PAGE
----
Food aid meant to reach starving Somalis has been stolen and sold, the Associated Press reported after an investigation.
The U.N. World Food Program said they had been looking into stolen aid for the past two months following the AP’s report. However the WFP will not suspend aid, stating the “scale and intensity” of the crisis outweighs the missing food.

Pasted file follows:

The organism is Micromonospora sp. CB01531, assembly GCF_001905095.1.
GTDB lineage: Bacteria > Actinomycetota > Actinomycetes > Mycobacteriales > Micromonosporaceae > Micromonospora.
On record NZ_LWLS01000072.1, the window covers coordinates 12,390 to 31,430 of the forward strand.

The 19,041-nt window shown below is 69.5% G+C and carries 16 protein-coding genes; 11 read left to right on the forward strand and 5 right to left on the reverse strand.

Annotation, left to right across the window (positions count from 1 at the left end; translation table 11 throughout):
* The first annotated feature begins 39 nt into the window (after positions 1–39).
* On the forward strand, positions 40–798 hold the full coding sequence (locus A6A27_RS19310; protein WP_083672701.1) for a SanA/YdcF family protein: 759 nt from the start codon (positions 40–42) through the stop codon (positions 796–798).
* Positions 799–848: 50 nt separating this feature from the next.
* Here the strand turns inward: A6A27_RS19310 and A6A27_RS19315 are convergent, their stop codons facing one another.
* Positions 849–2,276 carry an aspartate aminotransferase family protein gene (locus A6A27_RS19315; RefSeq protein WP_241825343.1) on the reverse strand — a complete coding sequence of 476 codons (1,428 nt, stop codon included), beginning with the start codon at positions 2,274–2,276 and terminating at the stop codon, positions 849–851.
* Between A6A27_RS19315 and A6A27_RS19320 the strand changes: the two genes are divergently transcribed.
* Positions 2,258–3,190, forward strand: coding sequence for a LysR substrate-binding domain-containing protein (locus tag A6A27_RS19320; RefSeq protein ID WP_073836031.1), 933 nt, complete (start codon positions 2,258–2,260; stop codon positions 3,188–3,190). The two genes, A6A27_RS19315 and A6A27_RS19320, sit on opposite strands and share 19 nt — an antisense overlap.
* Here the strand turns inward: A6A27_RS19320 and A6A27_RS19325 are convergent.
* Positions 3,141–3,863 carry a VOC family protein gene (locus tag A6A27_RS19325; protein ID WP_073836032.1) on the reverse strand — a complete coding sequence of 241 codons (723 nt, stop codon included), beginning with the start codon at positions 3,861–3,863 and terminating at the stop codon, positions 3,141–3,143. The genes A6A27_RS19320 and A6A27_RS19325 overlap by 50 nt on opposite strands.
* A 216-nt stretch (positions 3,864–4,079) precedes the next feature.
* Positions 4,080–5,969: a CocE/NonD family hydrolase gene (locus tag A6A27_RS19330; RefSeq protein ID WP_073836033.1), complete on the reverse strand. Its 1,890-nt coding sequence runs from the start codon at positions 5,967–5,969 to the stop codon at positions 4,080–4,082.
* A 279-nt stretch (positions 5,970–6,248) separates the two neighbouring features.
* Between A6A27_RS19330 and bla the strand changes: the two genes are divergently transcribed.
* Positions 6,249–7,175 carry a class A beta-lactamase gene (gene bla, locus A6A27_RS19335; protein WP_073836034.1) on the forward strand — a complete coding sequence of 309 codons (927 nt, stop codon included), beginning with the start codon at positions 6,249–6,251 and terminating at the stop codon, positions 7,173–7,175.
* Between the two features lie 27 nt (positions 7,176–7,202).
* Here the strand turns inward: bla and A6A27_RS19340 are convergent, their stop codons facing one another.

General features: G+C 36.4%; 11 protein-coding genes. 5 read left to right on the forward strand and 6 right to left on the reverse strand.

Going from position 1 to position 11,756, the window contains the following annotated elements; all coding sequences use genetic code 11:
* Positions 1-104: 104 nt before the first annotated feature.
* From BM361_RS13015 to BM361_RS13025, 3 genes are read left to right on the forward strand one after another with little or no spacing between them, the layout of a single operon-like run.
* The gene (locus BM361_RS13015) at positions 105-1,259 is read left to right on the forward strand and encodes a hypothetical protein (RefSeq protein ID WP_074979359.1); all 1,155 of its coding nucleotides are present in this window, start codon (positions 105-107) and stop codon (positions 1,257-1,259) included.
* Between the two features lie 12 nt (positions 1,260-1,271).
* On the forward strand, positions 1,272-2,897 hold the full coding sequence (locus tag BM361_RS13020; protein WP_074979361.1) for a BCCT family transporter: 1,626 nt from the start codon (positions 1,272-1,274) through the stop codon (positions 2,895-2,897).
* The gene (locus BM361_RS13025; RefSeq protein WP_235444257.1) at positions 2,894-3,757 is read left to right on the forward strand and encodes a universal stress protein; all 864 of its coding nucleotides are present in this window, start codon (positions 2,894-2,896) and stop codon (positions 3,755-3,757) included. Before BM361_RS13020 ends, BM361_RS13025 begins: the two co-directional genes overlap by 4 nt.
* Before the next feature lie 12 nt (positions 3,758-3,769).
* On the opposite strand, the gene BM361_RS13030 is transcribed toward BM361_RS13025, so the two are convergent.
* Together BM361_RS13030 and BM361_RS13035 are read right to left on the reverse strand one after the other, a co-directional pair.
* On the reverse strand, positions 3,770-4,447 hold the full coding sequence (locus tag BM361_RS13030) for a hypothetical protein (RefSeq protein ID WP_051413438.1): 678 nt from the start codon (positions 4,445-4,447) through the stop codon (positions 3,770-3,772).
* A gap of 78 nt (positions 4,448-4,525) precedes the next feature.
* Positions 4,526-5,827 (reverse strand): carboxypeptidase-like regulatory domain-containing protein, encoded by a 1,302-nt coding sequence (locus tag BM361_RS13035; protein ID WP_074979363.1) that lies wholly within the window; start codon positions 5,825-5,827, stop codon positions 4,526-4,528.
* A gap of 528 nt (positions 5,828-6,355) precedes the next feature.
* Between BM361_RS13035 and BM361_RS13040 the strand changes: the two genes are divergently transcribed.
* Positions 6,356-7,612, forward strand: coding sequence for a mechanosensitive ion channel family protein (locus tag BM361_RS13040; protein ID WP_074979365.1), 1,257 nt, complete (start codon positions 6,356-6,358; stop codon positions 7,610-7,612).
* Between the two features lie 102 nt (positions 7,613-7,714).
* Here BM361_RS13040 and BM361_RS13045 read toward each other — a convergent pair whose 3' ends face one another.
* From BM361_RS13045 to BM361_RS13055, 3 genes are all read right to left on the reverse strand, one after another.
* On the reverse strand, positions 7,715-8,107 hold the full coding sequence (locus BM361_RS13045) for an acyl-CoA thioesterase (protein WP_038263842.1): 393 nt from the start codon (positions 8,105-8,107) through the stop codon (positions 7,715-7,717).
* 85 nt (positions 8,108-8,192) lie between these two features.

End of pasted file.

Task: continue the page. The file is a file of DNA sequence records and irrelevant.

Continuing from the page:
Drought compounded with Somalia’s 20-year civil war left nearly half the population in need of food aid.
Somalia’s crisis is particularly difficult to address as more than 450,000 Somalis live in al-Qaida linked militant zones. Monitoring the food distribution is dangerous, and 14 aid workers from the WFP have died since 2008.
The United States is not new to dealing with stolen food aid — the military sent assistance during the country’s 1992 famine.